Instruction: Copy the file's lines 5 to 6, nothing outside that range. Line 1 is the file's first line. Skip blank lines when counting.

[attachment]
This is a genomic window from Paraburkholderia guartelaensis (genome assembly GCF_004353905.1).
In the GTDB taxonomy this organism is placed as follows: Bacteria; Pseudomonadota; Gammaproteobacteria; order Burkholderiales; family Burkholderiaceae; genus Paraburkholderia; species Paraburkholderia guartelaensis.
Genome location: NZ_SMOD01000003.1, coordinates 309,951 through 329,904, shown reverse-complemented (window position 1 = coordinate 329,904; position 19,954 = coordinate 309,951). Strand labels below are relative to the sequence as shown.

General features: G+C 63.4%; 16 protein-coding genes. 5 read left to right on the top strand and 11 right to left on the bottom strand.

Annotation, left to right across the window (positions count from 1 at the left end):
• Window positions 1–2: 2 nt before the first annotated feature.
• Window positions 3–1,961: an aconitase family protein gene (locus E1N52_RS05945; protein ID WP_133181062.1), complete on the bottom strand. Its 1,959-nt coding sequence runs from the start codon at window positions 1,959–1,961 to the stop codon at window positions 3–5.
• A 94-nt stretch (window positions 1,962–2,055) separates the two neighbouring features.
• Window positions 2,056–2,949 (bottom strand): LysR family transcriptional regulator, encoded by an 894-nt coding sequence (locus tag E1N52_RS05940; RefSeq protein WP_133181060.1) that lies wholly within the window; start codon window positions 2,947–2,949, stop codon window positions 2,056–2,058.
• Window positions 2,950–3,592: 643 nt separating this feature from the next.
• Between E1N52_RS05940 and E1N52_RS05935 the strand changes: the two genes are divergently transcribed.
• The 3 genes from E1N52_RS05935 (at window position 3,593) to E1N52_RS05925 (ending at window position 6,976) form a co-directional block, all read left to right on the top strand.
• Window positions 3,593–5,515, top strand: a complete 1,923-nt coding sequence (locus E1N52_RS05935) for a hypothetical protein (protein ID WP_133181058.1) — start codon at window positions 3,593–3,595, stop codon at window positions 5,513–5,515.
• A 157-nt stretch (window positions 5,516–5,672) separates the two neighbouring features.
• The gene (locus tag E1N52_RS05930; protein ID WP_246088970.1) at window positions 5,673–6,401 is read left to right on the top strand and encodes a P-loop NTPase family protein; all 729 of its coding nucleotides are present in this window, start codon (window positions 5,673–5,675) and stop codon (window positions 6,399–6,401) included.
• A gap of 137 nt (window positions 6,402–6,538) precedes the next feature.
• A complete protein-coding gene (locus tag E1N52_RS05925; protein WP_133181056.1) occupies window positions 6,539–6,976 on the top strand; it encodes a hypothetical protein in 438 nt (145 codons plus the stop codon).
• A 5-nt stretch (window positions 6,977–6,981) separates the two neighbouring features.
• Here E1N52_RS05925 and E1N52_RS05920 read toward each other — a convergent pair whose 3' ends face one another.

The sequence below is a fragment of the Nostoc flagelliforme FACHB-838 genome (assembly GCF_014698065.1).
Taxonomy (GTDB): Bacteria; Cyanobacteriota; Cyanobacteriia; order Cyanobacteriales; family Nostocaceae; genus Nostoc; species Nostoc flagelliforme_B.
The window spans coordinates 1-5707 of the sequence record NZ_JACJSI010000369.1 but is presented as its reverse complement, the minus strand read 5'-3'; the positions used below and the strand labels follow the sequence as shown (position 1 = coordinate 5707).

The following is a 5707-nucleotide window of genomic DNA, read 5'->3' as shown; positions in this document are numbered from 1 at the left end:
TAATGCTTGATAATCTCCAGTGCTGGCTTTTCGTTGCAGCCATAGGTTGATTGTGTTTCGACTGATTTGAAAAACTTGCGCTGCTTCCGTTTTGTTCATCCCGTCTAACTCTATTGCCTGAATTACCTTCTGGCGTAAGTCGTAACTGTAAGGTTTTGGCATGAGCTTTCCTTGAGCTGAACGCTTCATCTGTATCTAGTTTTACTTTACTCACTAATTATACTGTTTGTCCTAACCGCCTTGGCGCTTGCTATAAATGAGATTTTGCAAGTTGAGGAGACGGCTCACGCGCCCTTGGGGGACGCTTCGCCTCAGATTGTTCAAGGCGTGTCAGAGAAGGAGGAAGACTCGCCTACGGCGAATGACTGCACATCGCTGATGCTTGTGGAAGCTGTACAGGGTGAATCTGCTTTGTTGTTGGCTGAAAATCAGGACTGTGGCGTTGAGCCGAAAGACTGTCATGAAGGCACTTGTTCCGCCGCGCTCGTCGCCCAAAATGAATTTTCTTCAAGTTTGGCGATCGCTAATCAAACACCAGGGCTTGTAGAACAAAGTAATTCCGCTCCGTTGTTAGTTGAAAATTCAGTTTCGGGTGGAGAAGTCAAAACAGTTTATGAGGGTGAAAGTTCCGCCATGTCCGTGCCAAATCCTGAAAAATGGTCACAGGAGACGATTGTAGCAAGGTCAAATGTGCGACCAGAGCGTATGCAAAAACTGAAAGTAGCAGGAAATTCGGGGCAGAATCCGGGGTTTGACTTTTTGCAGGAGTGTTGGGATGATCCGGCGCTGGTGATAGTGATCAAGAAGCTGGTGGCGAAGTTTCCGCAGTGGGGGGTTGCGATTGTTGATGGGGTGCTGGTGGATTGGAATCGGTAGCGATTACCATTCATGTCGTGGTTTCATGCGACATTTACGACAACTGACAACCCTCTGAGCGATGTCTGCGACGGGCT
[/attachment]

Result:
Annotation, left to right across the window (positions count from 1 at the left end):
• Window positions 1–2: 2 nt before the first annotated feature.